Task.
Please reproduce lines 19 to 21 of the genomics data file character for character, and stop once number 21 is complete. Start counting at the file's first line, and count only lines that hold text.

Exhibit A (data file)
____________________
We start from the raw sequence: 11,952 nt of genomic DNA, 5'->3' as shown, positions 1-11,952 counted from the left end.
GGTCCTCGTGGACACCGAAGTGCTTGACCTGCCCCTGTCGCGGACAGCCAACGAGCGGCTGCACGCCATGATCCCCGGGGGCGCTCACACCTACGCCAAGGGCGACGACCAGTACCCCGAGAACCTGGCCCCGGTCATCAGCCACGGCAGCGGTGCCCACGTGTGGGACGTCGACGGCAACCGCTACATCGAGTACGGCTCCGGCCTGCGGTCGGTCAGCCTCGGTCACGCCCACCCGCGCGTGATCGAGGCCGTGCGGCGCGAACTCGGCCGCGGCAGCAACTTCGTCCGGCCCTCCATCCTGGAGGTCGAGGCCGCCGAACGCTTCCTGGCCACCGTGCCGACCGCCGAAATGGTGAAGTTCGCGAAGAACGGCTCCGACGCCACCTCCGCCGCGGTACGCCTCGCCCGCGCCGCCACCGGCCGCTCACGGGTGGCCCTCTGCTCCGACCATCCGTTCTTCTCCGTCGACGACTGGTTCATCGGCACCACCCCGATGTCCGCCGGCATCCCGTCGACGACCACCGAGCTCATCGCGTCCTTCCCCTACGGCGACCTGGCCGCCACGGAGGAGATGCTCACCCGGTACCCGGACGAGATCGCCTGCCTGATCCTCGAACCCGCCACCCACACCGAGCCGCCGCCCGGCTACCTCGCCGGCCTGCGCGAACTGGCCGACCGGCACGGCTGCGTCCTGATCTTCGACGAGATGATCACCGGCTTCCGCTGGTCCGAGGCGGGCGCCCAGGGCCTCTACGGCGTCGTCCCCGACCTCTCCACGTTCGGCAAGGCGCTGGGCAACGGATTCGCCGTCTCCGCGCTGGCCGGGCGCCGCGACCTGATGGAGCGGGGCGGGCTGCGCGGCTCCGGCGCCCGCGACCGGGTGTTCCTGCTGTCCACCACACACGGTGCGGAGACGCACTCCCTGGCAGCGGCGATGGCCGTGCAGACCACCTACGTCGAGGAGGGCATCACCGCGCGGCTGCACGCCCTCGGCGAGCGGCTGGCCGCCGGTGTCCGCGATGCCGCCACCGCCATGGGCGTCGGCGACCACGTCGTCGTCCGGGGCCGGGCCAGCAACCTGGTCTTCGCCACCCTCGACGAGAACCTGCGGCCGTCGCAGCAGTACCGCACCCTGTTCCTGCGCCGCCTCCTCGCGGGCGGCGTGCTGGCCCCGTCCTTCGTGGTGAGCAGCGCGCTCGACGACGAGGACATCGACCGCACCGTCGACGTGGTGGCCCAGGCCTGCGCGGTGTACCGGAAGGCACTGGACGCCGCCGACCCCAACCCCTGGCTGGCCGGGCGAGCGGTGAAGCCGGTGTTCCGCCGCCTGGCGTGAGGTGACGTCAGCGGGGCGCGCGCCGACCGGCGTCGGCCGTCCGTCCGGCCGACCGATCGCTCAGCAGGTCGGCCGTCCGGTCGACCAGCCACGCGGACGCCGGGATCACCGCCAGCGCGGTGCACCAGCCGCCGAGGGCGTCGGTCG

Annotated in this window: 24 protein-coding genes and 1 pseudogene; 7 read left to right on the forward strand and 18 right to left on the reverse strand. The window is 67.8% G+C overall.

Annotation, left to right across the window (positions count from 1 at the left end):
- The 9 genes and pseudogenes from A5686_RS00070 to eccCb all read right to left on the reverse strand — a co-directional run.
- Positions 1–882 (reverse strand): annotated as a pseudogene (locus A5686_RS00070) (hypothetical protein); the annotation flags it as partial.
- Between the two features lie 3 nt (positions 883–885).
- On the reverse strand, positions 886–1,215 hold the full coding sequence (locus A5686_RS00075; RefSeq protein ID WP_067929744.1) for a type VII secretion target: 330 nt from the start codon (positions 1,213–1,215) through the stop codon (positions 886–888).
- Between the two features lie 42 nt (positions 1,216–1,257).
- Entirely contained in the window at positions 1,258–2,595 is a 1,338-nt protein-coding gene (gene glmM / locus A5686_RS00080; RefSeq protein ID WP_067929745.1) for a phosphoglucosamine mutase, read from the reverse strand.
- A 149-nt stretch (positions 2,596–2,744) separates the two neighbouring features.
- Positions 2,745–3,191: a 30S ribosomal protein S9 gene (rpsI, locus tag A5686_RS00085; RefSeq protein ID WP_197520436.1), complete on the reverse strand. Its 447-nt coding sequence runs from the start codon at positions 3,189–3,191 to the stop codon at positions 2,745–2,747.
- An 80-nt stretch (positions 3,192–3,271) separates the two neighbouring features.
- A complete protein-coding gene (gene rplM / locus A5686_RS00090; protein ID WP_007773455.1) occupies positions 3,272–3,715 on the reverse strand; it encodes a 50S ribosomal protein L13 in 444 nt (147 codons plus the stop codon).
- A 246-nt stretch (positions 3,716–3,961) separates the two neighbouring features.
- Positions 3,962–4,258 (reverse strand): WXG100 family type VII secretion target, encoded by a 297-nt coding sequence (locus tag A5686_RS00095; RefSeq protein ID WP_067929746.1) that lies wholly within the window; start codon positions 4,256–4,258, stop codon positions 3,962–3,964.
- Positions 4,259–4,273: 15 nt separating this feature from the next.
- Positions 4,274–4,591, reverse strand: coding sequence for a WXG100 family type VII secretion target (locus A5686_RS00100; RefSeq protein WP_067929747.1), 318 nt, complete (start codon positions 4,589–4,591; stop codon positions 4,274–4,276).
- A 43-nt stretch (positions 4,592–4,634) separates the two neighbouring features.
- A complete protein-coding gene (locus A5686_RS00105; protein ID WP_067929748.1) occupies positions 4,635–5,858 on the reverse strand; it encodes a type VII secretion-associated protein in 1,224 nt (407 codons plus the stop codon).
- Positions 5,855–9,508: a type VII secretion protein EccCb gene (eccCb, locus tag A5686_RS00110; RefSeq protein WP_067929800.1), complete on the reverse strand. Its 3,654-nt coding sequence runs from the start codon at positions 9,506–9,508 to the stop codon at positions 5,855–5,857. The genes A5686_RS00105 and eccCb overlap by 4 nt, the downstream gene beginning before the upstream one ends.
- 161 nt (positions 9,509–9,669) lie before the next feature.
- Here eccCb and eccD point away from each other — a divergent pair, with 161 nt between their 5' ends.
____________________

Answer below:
- A 43-nt stretch (positions 4,592–4,634) separates the two neighbouring features.
- A complete protein-coding gene (locus A5686_RS00105; protein ID WP_067929748.1) occupies positions 4,635–5,858 on the reverse strand; it encodes a type VII secretion-associated protein in 1,224 nt (407 codons plus the stop codon).
- Positions 5,855–9,508: a type VII secretion protein EccCb gene (eccCb, locus tag A5686_RS00110; RefSeq protein WP_067929800.1), complete on the reverse strand. Its 3,654-nt coding sequence runs from the start codon at positions 9,506–9,508 to the stop codon at positions 5,855–5,857. The genes A5686_RS00105 and eccCb overlap by 4 nt, the downstream gene beginning before the upstream one ends.